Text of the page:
“No, no messages,” she said gaily. “I just thought that you had to be in Freeport tonight for your seminar.”
“I’ve had a little trouble with the plane; just getting ready to take off now. I’ll miss some of the reception tonight, but my lecture isn’t scheduled until tomorrow morning.
“Oh, I didn’t know... are you leaving now?”
“Yes, I’m about to. I love you, Honey.”
“Well, be careful and have a good trip.”
“I love you.”
The length of the pause that followed ended any hope that Jack Andrews had that his wife was not playing some sort of game. For although he did not tell his wife that he loved her often; whenever he did, her response was always a quick affirmation of the same. Now, her lack of response strongly suggested to him that someone else could be there with her. A certain someone to whom a soft “I love you” spoken into a telephone at this particular moment would appear grossly hypocritical.
“Yes, me too,” she said quickly. “Bye.” The line went dead.
Jack Andrews replaced the receiver and stared at the phone for several minutes. Slowly, he closed his eyes. Something was wrong; terribly wrong. His mind whirled as it sought to uncover an acceptable answer, or a simple explanation. There wasn’t one. He could feel his heart pounding and a tight constricting pain in his chest. For several minutes he forced himself to take deep breaths and exhale slowly until the pain eased; then he rose slowly from the chair, crossed the room, turned out the light, and pulled the door shut behind him.
On the way back through the terminal lobby, he waived at the Service Manager. “Thanks for the use of the phone, Tom. I need to run a quick errand before taking off. How about getting someone to check out that radio for me while I’m gone? I just want to be sure that I’ve hooked it up right.”
“Sure thing, Doc.” Whiten glanced up from the log book he was writing in and then added, “Is everything all right, sir?”
Andrews stared down at his feet as if considering the question carefully, then the corners of his mouth turned up slowly into a sad smile and he glanced back up at Whiten. “Sure,” he said. “I should be back in an hour or so.”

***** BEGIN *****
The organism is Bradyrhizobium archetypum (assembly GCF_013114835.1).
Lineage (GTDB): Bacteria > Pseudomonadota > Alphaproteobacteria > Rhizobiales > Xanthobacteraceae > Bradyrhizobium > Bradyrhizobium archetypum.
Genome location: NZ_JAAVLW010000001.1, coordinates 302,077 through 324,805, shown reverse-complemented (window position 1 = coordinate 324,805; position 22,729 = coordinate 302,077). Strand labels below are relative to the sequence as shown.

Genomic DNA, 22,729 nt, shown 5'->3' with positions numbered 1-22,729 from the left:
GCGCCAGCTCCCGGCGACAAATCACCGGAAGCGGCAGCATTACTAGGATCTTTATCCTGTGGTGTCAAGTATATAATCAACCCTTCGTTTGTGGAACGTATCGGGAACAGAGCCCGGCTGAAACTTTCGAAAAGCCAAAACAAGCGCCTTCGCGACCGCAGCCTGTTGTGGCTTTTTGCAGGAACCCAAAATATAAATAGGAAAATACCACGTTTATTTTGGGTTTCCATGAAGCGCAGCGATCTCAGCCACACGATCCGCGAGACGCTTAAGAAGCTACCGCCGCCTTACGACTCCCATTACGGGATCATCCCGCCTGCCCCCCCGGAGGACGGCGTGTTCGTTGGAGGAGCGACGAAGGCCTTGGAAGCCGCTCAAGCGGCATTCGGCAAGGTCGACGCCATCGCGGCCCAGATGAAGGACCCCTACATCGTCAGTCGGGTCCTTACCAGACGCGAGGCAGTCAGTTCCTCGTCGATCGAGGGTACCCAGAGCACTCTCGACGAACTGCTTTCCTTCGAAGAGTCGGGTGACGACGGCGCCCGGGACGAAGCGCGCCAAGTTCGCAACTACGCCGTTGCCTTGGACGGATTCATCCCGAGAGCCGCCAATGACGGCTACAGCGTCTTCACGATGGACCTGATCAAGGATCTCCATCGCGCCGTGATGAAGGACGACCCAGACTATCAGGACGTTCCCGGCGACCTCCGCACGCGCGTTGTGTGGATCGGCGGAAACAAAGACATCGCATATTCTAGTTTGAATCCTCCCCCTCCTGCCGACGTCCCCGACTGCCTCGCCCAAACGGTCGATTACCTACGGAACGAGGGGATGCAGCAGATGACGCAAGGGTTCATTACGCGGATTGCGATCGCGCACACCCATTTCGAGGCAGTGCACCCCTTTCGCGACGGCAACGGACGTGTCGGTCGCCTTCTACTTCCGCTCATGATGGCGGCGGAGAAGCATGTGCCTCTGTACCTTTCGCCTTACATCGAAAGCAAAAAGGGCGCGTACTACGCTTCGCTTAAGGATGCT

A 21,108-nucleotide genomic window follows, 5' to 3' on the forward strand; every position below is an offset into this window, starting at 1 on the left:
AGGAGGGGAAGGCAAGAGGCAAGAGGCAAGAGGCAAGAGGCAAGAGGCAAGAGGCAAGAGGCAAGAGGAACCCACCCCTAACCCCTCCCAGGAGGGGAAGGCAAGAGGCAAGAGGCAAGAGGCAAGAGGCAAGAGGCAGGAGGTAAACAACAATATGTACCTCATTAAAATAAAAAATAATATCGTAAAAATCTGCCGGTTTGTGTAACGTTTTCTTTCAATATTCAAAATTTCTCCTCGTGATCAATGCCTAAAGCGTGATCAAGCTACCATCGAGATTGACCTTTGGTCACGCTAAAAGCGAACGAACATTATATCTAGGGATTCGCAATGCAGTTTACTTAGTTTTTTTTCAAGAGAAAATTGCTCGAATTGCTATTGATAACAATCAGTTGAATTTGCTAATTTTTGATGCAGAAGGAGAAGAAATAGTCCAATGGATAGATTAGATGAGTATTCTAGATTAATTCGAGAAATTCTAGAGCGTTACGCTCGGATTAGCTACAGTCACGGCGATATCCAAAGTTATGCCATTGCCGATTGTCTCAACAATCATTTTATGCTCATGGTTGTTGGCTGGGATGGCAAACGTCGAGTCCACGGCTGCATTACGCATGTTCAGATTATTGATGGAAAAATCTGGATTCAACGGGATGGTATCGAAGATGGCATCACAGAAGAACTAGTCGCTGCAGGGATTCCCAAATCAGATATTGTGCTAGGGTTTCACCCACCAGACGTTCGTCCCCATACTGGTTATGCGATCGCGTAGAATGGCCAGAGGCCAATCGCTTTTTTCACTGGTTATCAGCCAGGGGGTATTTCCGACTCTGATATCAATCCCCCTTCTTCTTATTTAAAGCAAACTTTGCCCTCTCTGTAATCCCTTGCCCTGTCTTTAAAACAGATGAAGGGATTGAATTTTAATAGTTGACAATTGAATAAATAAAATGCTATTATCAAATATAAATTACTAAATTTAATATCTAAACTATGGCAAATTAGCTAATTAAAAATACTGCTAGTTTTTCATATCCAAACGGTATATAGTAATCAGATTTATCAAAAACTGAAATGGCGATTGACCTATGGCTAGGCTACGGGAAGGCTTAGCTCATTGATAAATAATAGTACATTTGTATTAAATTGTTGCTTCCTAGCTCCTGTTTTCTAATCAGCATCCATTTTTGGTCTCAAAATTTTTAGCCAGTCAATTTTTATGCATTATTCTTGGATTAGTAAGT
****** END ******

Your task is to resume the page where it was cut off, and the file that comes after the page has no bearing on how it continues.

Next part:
It was dark as he crossed the parking lot to his car. The Volvo’s leather seats were cold and he shivered as he groped to fit the key into the ignition. The engine roared and he wheeled the car out onto the highway to make the twenty minute trip to his house, dreading what he would find, but now certain that his suspicions were warranted.
He had avoided telling Tom Whiten that he had forgotten something at home, even though the remark would have been truthful. He had forgotten to give Jill the message from the Sears service man. He had stopped by the house earlier that afternoon to work on the clothes dryer, which had been making an unholy racket when Jill used it. Jack had let the guy in and was back in the bedroom packing his bags when the fellow had called through the house for him.
“Sir, be sure to tell your wife,” he had said, standing in the kitchen doorway, holding a frayed and unraveled belt in his hand, “that she’s going to be without that dryer over the weekend. It was an old drive belt that was making all the noise. I’ve pulled it out.” He held it up for Jack to see. “The problem is, I can’t get a new one until Monday. I’d hate for her to do a load of wash and then find out that she had no dryer. Tell her I’m sorry, but I will be here first thing Monday morning.”
“I’ll be sure she gets the message,” Jack had said, and he had meant to include it in the note that he left on the kitchen counter, telling her that he loved her. Now he was making a special trip home to tell her.
Madison Way was typical of many residential neighborhoods in Orlando that, long before the arrival of Disney World, had earned the central Florida city the name “The City Beautiful.” The old brick street, maintained at great expense by the city, wound gracefully around a beautiful quiet lake and the large stately oaks that lined both sides of the road were well trimmed and free of Spanish moss. Jack and Jill Andrews had owned their big, spacious house on Madison for fifteen years.